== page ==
We have probably the most restrictive laws on the books and the gang bangers still manage to obtain illegal guns. There is no solution to bad guys getting guns, if they want one they'll find a way to get it.
 

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Surely A Large Human
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^ And the net result is that it's more difficult and expensive for people to protect themselves against criminals who do an amazing job of coming up with illegal firearms anyway. And despite the fact that they're illegal, they continue to fire bullets just like legal ones. So what's the point.
 

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The problem with the AK-47 for example is not the weapon, but the fact that the 7.62x39 round has been specifically engineered over time to cause as much tissue damage in human beings as possible. Just as with the .223 used in M16's. Travels super fast, super straight, until it hits something - then it goes wild tearing shit up along the way. It was designed for war. Engineers are good at finding solutions to problems, and the military is good at presenting problems for engineers that, when solved, make for extremely efficient killing.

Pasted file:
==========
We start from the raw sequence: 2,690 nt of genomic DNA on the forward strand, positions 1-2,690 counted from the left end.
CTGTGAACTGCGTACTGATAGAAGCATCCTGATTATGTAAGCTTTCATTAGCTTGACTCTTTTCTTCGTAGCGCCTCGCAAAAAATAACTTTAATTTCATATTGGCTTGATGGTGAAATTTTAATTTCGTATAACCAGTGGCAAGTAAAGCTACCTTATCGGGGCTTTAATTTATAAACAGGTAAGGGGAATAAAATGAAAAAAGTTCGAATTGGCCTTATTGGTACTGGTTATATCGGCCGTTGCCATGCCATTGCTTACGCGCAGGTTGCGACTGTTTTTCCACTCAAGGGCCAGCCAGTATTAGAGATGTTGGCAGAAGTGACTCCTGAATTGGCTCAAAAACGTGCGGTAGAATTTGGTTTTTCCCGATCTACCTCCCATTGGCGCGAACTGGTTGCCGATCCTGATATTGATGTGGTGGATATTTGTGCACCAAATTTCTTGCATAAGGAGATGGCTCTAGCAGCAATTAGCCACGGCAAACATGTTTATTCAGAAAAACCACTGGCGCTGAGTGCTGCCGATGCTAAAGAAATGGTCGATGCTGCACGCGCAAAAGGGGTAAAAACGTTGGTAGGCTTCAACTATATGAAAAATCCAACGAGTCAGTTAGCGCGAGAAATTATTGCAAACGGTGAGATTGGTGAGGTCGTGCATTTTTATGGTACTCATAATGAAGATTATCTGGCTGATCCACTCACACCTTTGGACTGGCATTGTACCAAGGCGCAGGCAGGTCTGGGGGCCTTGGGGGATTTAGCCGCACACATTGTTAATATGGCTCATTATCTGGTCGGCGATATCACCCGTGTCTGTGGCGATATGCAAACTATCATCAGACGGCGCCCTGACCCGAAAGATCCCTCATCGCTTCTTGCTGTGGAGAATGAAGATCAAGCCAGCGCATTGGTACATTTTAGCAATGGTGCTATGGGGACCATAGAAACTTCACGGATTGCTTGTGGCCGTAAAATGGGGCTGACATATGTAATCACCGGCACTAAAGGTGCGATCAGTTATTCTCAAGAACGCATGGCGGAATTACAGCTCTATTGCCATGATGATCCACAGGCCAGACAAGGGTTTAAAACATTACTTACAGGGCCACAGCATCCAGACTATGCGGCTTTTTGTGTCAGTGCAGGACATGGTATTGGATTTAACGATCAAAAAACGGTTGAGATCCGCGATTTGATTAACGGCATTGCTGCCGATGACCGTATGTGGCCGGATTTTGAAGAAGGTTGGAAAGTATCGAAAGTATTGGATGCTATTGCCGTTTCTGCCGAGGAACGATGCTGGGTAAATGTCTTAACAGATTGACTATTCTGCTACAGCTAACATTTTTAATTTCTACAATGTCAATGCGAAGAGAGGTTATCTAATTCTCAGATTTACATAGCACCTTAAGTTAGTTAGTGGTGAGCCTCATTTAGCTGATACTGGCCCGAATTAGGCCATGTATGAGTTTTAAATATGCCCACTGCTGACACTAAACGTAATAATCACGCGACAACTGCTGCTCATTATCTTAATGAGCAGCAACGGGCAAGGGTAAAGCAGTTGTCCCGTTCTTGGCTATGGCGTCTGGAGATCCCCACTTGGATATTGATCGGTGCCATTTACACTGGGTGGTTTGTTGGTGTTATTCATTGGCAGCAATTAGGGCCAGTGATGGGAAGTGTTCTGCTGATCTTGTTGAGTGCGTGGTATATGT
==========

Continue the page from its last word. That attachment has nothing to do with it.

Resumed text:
At the end of the day, the 2nd Amendment kind of makes the entire discussion moot. It doesn't matter if you don't like it or think it should be updated - the language is clear. Those rights "shall not be infringed". Not "just a little". Not "unless it's a really good reason". Not "unless you're a hunter". Not "until some national tragedy happens". Not at all.